The House on Haunted Hill (1999)


The House on Haunted Hill (1999) Review

Every so often, most recently with Scream, a film will briefly try to make the horror genre something it's not --- like creative, entertaining, cool, or self-aware. But The House on Haunted Hill is not one of those films.

Instead, it's pretty much a copy of all the other haunted-house horror movies that have run briefly in theaters over the years (and then run on cable channels indefinitely, giving teenagers something to stare at for a minute or two before leaving the house or switching channels). I understand that the beast of cable programming must be fed, but I still don't understand why directors are still making new movies like this, given the thousands that have already been made. Why don't the cable channels just run old ones from the late 1980s that nobody remembers?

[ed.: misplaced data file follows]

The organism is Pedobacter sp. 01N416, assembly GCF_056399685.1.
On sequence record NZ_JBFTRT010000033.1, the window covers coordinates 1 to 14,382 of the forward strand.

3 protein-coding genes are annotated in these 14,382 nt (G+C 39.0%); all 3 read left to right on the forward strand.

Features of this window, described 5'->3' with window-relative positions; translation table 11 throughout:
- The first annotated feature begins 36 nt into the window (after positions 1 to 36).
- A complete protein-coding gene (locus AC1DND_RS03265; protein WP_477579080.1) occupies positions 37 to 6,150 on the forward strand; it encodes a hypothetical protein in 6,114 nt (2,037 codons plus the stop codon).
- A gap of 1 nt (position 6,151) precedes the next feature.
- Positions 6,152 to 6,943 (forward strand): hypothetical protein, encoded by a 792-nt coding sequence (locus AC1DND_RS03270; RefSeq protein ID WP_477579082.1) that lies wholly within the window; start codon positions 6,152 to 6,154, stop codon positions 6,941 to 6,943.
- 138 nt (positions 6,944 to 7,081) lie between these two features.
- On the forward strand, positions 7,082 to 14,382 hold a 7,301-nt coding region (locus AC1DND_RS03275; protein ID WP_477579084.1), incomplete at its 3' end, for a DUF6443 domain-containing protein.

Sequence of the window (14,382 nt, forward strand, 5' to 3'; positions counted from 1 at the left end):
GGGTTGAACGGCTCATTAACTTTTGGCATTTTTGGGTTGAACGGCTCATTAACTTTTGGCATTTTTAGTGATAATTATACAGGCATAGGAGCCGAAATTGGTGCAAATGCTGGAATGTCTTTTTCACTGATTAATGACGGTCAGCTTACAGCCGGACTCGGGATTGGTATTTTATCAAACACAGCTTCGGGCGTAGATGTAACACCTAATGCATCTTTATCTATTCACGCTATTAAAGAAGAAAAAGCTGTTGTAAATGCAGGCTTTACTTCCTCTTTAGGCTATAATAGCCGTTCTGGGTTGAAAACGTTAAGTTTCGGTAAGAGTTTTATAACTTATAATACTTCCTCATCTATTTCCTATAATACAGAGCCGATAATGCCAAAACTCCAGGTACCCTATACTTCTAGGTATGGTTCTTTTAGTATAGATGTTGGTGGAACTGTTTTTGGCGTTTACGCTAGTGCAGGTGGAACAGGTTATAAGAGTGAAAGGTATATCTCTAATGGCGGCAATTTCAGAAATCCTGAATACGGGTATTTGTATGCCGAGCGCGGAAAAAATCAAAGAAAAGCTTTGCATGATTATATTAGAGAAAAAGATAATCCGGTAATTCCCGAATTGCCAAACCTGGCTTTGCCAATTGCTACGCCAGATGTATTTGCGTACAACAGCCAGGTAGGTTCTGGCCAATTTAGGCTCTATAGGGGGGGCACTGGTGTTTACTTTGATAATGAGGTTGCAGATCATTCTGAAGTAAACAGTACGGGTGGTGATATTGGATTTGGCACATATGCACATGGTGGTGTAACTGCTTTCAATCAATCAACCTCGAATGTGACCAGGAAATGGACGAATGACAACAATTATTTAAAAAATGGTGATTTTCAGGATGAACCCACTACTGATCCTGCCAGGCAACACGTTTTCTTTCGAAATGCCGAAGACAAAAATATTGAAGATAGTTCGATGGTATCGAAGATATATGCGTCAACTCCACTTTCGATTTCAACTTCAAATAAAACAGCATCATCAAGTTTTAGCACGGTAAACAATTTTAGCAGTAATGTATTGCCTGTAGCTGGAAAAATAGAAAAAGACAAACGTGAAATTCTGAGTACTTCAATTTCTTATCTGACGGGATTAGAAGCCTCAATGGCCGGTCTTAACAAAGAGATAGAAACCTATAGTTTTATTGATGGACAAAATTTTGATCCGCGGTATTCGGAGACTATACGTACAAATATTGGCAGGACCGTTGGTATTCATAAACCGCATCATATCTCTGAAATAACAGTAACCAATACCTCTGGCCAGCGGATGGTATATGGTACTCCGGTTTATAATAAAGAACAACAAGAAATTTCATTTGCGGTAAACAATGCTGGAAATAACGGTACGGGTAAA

Five people are invited to a party at a deserted former institution for the criminally insane. They've been promised a million dollars --- if they get out alive. I could summarize some of the other clich├ęs in Haunted Hill, but anybody who's had cable for a while can probably do it for themselves.

There's nothing new or innovative about this movie except maybe for the baffling presence of a few name actors. Almost every actor or actress is haunted by a few B movies, and hopefully the careers of Diggs, Larter, and Kattan will get out alive. But nothing can explain or excuse the participation of Geoffrey Rush, who actually has won an Oscar, for God's sake. Faced with the pressure of following up his work in Shine and Shakespeare in Love, Rush choked, I guess.

I guess these movies are fun to make, but they're not interesting to watch. Please, no more!

Hunting and haunting.

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